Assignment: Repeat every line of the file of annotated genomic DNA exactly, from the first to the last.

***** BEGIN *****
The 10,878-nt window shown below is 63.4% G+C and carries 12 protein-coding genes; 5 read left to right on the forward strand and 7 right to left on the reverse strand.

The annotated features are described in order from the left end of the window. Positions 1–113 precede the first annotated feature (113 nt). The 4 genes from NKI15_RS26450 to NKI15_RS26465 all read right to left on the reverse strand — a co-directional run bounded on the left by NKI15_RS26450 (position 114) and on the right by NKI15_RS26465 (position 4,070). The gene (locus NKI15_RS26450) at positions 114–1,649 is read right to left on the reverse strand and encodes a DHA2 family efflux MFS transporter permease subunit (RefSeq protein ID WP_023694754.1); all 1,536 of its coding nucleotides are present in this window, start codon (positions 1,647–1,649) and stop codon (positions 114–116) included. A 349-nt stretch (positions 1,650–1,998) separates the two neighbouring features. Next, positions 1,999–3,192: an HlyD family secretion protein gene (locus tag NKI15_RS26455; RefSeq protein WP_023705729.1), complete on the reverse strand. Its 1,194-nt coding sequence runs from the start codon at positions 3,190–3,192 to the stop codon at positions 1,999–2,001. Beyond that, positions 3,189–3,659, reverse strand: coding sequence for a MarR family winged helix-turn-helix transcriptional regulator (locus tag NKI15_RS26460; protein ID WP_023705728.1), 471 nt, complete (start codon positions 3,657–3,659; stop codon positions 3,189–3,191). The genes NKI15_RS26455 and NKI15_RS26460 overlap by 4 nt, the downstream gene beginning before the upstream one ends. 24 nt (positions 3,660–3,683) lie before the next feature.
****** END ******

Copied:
The 10,878-nt window shown below is 63.4% G+C and carries 12 protein-coding genes; 5 read left to right on the forward strand and 7 right to left on the reverse strand.

The annotated features are described in order from the left end of the window. Positions 1–113 precede the first annotated feature (113 nt). The 4 genes from NKI15_RS26450 to NKI15_RS26465 all read right to left on the reverse strand — a co-directional run bounded on the left by NKI15_RS26450 (position 114) and on the right by NKI15_RS26465 (position 4,070). The gene (locus NKI15_RS26450) at positions 114–1,649 is read right to left on the reverse strand and encodes a DHA2 family efflux MFS transporter permease subunit (RefSeq protein ID WP_023694754.1); all 1,536 of its coding nucleotides are present in this window, start codon (positions 1,647–1,649) and stop codon (positions 114–116) included. A 349-nt stretch (positions 1,650–1,998) separates the two neighbouring features. Next, positions 1,999–3,192: an HlyD family secretion protein gene (locus tag NKI15_RS26455; RefSeq protein WP_023705729.1), complete on the reverse strand. Its 1,194-nt coding sequence runs from the start codon at positions 3,190–3,192 to the stop codon at positions 1,999–2,001. Beyond that, positions 3,189–3,659, reverse strand: coding sequence for a MarR family winged helix-turn-helix transcriptional regulator (locus tag NKI15_RS26460; protein ID WP_023705728.1), 471 nt, complete (start codon positions 3,657–3,659; stop codon positions 3,189–3,191). The genes NKI15_RS26455 and NKI15_RS26460 overlap by 4 nt, the downstream gene beginning before the upstream one ends. 24 nt (positions 3,660–3,683) lie before the next feature.